Active travel is another key concept of post-Covid cities. Here, streets are walkable, wheelable, and bikeable rather than being designed for cars. This makes cycling, scooting, and walking more attractive options. In turn, active travel brings health benefits, reduces traffic accidents, and increases air quality. The modal shift from cars to active travel can reduce the CO2 emissions from car travel. Pedestrians and cyclists are also more likely to shop locally and stop at independent businesses, thus supporting the local economy.

Which challenges does a 15-minute city bring?

Of course, the 15-minute city also has its flaws. To create an effective and equitable “building back better” model post-Covid, city makers must consider the following challenges:

  • Equity: Plans to make neighbourhoods more walkable and accessible can lead to gentrification, pricing out poorer residents into less walkable areas of the city.
  • Affordable housing: Property prices in liveable and walkable neighbourhoods are often several times higher than those in unwalkable neighbourhoods. Therefore, post-Covid cities must consider affordable housing solutions.
  • Participatory planning: Participatory mechanisms help to mobilise neighbours and meet their needs. In Paris, up to 10% of the city’s budget is determined by participatory practices.
  • Connection: Even though a 15-minute neighbourhood should be relatively self-contained, it must also still link to the rest of the city. After all, cities are places of opportunity that live from the constant exchange of people.
  • Financing: Funding for the 15-minute city can be considerable. In cities with a medieval past, it is often easier to implement more walkability, whereas other urban designs might struggle to make the switch to 15-minute neighbourhoods.
15-minute cities such as Amsterdam allow citizens to reach key urban services within 15 minutes by foot, bike, or public transport. Photo: Sabina Fratila via Unsplash

What could the post-Covid city look like?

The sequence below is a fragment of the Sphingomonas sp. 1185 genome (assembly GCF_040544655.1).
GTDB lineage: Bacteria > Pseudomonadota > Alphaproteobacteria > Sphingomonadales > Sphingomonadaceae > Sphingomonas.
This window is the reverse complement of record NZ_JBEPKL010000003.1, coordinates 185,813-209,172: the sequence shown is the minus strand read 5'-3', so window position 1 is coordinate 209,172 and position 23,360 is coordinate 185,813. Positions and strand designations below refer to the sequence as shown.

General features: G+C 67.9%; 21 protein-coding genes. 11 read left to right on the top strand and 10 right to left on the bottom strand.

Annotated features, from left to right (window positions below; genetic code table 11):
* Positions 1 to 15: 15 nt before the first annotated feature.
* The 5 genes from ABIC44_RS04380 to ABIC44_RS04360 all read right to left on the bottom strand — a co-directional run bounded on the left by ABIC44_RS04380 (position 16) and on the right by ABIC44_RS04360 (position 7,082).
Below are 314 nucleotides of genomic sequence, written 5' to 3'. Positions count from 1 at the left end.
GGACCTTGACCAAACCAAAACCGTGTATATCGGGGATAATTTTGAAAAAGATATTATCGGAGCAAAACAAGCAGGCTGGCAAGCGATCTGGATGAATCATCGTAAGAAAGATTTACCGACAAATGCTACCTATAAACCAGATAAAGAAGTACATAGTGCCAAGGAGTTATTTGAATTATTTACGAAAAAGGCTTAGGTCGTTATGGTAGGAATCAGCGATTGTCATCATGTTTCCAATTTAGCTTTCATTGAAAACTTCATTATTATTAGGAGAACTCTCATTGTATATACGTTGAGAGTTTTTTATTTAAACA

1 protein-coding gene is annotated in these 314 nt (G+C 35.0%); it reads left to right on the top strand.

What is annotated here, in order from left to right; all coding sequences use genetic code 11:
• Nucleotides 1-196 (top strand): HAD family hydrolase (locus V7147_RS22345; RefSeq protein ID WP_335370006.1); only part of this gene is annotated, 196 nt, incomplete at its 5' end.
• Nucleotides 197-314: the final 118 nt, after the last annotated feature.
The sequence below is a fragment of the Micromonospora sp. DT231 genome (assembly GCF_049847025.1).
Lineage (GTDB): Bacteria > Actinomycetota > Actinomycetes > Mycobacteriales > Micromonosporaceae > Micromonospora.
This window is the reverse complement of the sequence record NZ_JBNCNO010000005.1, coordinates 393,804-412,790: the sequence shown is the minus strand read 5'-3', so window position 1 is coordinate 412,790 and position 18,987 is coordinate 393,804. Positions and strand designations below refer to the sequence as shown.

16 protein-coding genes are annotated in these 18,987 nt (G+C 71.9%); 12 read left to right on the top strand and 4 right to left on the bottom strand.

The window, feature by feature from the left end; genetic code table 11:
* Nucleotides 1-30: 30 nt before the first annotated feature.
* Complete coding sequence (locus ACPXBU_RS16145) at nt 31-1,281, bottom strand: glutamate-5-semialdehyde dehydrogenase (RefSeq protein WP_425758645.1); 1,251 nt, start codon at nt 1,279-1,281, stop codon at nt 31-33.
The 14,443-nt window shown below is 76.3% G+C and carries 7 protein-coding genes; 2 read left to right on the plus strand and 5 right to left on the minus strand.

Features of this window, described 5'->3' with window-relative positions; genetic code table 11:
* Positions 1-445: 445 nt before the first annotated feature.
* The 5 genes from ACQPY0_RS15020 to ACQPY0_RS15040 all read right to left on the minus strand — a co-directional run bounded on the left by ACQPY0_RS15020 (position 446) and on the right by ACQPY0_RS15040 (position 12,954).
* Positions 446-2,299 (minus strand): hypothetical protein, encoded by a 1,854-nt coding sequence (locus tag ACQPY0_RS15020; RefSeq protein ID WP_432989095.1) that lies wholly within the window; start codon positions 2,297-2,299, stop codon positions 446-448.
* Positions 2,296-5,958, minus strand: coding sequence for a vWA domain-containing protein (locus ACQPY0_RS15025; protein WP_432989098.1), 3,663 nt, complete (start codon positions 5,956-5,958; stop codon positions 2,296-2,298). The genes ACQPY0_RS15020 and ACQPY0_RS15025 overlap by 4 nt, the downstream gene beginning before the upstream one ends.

Many cities have taken big steps towards more walkability and active travel during the COVID-19 pandemic. For example, Milan in Italy implemented pop-up bike lanes and decided to keep them permanently as early as 2020. The changes from the pandemic are therefore a new guidance for urban development in some cities.

The 15-minute city serves as a guiding light to imagine a more liveable, more sustainable, and healthier post-Covid city. Importantly, urban leaders and city planners must ensure that the chosen measures improve social equality in cities, rather than exacerbate matters. Only those people who can and want to live in a 15-minute city will benefit from it.

Where 15-minute neighbourhoods are a result of participatory processes and include affordable housing, they can succeed in creating more equitable and sustainable cities. In this way they can represent a paradigm shift, allowing everyone to reimagine cities post-Covid.

According to Carlos Moreno, cities such as Mexico City, Buenos Aires, and Bogotá already have a higher percentage of transit and bike riders, as well as extensive mass transit infrastructure. This can help them to easily nurture a network of walkable neighbourhoods. The revealing nature of the pandemic can lead to new opportunities.


From pop-up intervention to permanent urban change: Read more about Milan’s Strade Aperte concept here.